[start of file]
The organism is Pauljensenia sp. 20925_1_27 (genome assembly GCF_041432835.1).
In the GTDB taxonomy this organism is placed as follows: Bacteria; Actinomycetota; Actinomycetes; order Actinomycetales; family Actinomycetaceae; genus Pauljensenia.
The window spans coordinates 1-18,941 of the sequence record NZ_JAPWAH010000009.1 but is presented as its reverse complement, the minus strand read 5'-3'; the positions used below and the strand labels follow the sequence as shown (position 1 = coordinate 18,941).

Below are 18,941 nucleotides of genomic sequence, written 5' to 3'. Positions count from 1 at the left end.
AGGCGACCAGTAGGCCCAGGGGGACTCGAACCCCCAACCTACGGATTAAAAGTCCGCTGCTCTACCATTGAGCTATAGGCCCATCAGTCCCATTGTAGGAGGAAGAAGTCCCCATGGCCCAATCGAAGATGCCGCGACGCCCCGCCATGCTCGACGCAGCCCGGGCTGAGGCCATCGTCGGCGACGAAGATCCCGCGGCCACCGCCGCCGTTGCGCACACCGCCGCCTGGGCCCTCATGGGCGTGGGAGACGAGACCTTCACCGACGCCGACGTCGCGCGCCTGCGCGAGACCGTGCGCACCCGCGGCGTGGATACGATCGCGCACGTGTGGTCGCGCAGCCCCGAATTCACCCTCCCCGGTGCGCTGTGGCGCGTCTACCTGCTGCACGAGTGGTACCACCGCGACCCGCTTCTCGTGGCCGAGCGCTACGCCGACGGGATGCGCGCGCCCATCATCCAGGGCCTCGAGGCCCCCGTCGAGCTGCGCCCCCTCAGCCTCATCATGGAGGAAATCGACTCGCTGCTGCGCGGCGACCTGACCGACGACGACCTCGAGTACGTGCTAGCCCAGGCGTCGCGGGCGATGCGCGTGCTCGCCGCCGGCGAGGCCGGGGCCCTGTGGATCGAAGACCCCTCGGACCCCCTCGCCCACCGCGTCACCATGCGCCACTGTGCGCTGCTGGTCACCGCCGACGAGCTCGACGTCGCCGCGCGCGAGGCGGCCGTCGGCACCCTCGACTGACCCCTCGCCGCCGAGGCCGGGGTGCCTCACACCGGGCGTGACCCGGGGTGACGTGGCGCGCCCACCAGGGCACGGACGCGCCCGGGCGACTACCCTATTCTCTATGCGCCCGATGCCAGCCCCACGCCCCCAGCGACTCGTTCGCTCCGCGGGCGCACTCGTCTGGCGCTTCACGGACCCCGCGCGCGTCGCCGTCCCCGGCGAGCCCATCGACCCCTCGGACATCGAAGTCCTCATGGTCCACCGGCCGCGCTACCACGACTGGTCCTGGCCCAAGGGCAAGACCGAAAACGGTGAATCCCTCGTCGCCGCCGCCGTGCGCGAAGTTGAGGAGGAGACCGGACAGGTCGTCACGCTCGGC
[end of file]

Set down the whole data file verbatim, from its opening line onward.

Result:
The organism is Pauljensenia sp. 20925_1_27 (genome assembly GCF_041432835.1).
In the GTDB taxonomy this organism is placed as follows: Bacteria; Actinomycetota; Actinomycetes; order Actinomycetales; family Actinomycetaceae; genus Pauljensenia.
The window spans coordinates 1-18,941 of the sequence record NZ_JAPWAH010000009.1 but is presented as its reverse complement, the minus strand read 5'-3'; the positions used below and the strand labels follow the sequence as shown (position 1 = coordinate 18,941).

Below are 18,941 nucleotides of genomic sequence, written 5' to 3'. Positions count from 1 at the left end.
AGGCGACCAGTAGGCCCAGGGGGACTCGAACCCCCAACCTACGGATTAAAAGTCCGCTGCTCTACCATTGAGCTATAGGCCCATCAGTCCCATTGTAGGAGGAAGAAGTCCCCATGGCCCAATCGAAGATGCCGCGACGCCCCGCCATGCTCGACGCAGCCCGGGCTGAGGCCATCGTCGGCGACGAAGATCCCGCGGCCACCGCCGCCGTTGCGCACACCGCCGCCTGGGCCCTCATGGGCGTGGGAGACGAGACCTTCACCGACGCCGACGTCGCGCGCCTGCGCGAGACCGTGCGCACCCGCGGCGTGGATACGATCGCGCACGTGTGGTCGCGCAGCCCCGAATTCACCCTCCCCGGTGCGCTGTGGCGCGTCTACCTGCTGCACGAGTGGTACCACCGCGACCCGCTTCTCGTGGCCGAGCGCTACGCCGACGGGATGCGCGCGCCCATCATCCAGGGCCTCGAGGCCCCCGTCGAGCTGCGCCCCCTCAGCCTCATCATGGAGGAAATCGACTCGCTGCTGCGCGGCGACCTGACCGACGACGACCTCGAGTACGTGCTAGCCCAGGCGTCGCGGGCGATGCGCGTGCTCGCCGCCGGCGAGGCCGGGGCCCTGTGGATCGAAGACCCCTCGGACCCCCTCGCCCACCGCGTCACCATGCGCCACTGTGCGCTGCTGGTCACCGCCGACGAGCTCGACGTCGCCGCGCGCGAGGCGGCCGTCGGCACCCTCGACTGACCCCTCGCCGCCGAGGCCGGGGTGCCTCACACCGGGCGTGACCCGGGGTGACGTGGCGCGCCCACCAGGGCACGGACGCGCCCGGGCGACTACCCTATTCTCTATGCGCCCGATGCCAGCCCCACGCCCCCAGCGACTCGTTCGCTCCGCGGGCGCACTCGTCTGGCGCTTCACGGACCCCGCGCGCGTCGCCGTCCCCGGCGAGCCCATCGACCCCTCGGACATCGAAGTCCTCATGGTCCACCGGCCGCGCTACCACGACTGGTCCTGGCCCAAGGGCAAGACCGAAAACGGTGAATCCCTCGTCGCCGCCGCCGTGCGCGAAGTTGAGGAGGAGACCGGACAGGTCGTCACGCTCGGC